Tuesday, August 20, 2013

The Love Problem

It's popular these days to bolster the current conception of God's all-inclusive love from the life and ministry of Jesus. We know that God is perfectly revealed in Jesus and if we want to know what God is like, we can look at Jesus' life and glimpse his Father's character. And what Jesus reveals is Love pure and simple. He is loving, healing, never judging, etc. etc. Love. Love. Love. Sounds so soothing. Yeah, it's been bugging me. I seem to react to being soothed. So I looked for this loving inclusive Jesus and I can't find him. Parable after parable, teaching after teaching, Jesus emphasizes the haves and the have-nots, the ones who obey and the ones who don't, the sheep and the goats. His message is not the kind of thing I think of when I think of all-inclusive mercy and love. He seems so often instead to be giving a warning, if not of righteous judgement, then of a simple cause and effect situation in which if you don't take God's hand offered you, there is no other hope.

And I find it makes sense to me. You see, I'm very impressed with the problem of Sin. Mind you, it's a past tense problem. God has already dealt with it. But what a solution! If the only way to deal with sin was this all-in approach where the GOD OF THE ENTIRE UNIVERSE AND ALL POSSIBLE UNIVERSES has to become one of his creation and die, then sin itself must represent an unfathomable rift, something God can't fix merely with his loving merciful character, but through the means of the cross and all that comes with it, that is, the life, death, resurrection and return of his Son. And from everything Jesus and the other New Testament writers seem to say we have some part in appropriating that solution. It's not merely thrust upon us. We are called to repent and believe (act out?) the good news. Otherwise we are on the outside, whatever that looks like.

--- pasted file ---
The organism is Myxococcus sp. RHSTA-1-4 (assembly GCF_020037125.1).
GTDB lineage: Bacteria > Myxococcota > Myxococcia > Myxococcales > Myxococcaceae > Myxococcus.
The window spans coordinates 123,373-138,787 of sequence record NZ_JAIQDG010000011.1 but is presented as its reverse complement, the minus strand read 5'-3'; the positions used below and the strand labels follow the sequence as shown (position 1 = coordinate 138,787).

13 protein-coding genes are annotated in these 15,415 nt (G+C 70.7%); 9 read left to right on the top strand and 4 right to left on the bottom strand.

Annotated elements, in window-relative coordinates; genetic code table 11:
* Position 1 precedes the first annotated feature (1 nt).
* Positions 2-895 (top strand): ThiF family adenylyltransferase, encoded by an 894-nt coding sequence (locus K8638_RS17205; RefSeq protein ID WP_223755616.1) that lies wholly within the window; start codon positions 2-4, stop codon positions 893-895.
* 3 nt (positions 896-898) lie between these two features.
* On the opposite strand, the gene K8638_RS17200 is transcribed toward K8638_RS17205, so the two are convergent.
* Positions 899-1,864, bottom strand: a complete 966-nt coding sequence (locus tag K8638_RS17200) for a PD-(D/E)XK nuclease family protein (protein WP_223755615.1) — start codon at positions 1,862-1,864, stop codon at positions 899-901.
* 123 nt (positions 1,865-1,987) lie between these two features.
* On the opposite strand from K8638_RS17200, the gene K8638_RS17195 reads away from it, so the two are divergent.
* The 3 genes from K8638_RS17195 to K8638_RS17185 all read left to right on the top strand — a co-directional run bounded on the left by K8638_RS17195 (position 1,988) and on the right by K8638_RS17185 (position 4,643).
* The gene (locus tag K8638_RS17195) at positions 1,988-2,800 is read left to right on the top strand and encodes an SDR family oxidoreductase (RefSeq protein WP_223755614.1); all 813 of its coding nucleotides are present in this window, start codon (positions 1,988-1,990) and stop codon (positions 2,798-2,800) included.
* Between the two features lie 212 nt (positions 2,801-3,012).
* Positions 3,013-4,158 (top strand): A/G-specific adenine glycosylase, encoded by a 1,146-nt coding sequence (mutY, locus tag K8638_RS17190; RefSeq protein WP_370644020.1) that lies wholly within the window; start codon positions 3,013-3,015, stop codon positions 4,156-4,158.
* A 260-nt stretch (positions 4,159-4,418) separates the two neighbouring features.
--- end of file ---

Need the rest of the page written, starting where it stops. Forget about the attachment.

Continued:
Two different "use the offered solution" scenarios come to mind. The first is my health. I would like to live healthy to a full age and still be running in my eighties. But I have no hope of getting there then without eating healthy and engaging in daily exercise now. The second is patching software on a computer. If a program has a specific vulnerability to attack and the developers of that software have published a fix for it, there is no hope that your copy of the software is safe from the specified attack unless you actually install their fix.

So the problem these days seems to be God's love measured against the fate of all those who won't "exercise," who won't "install the fix," who won't turn and follow him, who look at his absolutely gob-smacking-ly appalling sacrifice and find it just isn't to their taste. I think it's not actually fair. What do you call an act of spending everything he had to redeem us? Well, that's got to be Love, I'd say. Having accomplished this great salvation, what about those who reject the offered life ring? What is he supposed to do with them? It's simply unfair to make it his fault if they refuse to be helped. I'm not saying that some of the current rethinking of our ideas of hell and damnation isn't healthy. We need to rethink our stuff all the time. But I am saying that some of the current "God is all love" thinking, where he manages to save even those who don't want him anyways is a little like the nonsense about him making a stone that is too big for him to lift.

And generally speaking, barring nonsense poetry, which I admit I do enjoy, I'm opposed to nonsense.

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